MINNEAPOLIS — For years, American farmers’ battle against fake organic grain imports has centered on Eastern Europe. Now, an organic farm in South America is being scrutinized.

A lengthy complaint filed with the U.S. Department of Agriculture, and obtained by the Star Tribune, alleges fraud at an organic grain company in Argentina that exports millions of bushels of organic corn and soybeans to the United States each year.

The complaint says that Rivara SA deliberately used prohibited fertilizers and herbicides to produce grain that it then passed off as organic to U.S. customers, including the largest U.S. producer of organic chickens.

The 115-page complaint against Rivara is painstakingly detailed, and raises concerns in a global supply chain — organic grain — that has been rife with problems as the market for organic poultry, eggs and milk in the United States has quickly outpaced the supply of domestic corn and soybeans to feed those animals.

Officials at the USDA’s National Organic Program would not confirm receipt of the complaint nor say whether an investigation is underway. Matthew Haverstick, a lawyer at Kleinbard LLC in Philadelphia, told the Star Tribune he filed the complaint last December.

The president of Rivara SA, Fernando Rivara, said in an e-mail to the Star Tribune that the accusations are “false” and that his company has cooperated with the USDA’s investigation.

Haverstick said it’s been “a while” since he heard anything from the NOP. “I don’t know what the status of the investigation is, but the last I heard it was ongoing,” he said.

It has taken the NOP — a 40-person organization still coming to terms with the scope of the global organic supply chain — several months or even more than a year to formally conclude an investigation.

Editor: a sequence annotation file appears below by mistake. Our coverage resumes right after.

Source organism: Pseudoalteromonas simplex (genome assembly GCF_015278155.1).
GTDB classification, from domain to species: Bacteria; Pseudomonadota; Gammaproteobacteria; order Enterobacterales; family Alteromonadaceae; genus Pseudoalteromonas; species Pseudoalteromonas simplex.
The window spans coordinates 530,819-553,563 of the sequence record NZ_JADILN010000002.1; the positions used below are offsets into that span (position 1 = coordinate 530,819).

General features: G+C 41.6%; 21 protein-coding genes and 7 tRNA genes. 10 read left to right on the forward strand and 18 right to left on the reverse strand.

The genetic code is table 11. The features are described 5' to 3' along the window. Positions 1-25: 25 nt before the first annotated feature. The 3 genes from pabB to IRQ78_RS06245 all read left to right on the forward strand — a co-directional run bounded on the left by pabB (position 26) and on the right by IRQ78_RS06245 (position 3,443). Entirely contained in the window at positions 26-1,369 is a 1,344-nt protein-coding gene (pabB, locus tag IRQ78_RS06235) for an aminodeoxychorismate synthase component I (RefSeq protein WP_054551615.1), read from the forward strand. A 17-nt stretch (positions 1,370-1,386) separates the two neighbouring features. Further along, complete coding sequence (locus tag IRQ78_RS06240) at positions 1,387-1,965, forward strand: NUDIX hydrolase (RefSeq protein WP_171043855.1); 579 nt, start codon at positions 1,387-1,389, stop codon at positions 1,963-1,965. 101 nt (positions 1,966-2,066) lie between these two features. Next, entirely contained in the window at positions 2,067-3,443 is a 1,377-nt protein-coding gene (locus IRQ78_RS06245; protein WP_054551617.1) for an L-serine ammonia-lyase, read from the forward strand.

The complaint relies on recorded conversations with a key employee of Rivara, who indicates that the farm “knowingly sells products that do not meet the standards” for certification with the NOP.

It also said Rivara intentionally misled NOP regulators and consumers by claiming its products are organic even though they are “produced with prohibited substances and practices.”

The complaint represents a new front in the efforts by farmers to spot grain they suspect is fraudulent. Turkish companies ship the vast majority of the organic grain imported by U.S. companies and, as a result, are most closely watched for signs of fraud. One Turkish company stopped importing grain after a Washington Post article in 2017 showed it was passing off conventional grain as organic and selling it into the U.S.

Another Turkish company called Tiryaki, the largest supplier of organic grain into the U.S., was certified by an agency, Control Union, that lost its accreditation from both the European Union and the United States in the span of 45 days this spring. Tiryaki continued to import grain and is still listed as “transitioning to a new certifier” by the USDA’s Organic Integrity Database.

A farmer from Missouri pleaded guilty in federal court in Iowa to defrauding customers by selling them more than $140 million in fake organic grain over several years. That case is ongoing and none of the buyers have been identified.

The USDA says it is working hard to ensure that organic grain coming into the country is truly organic, but many in the industry are skeptical.

Dave Chapman, executive director of the Real Organic Project, an effort to come up with an alternative organic label, said masses of American consumers have been misled by organic products in grocery stores.

“They always promise that change is coming, and change never comes. The truth is the only way that they ever do act at all is when there’s tremendous public pressure,” Chapman said. “It behooves us to make a ruckus.”

Star Tribune (Minneapolis)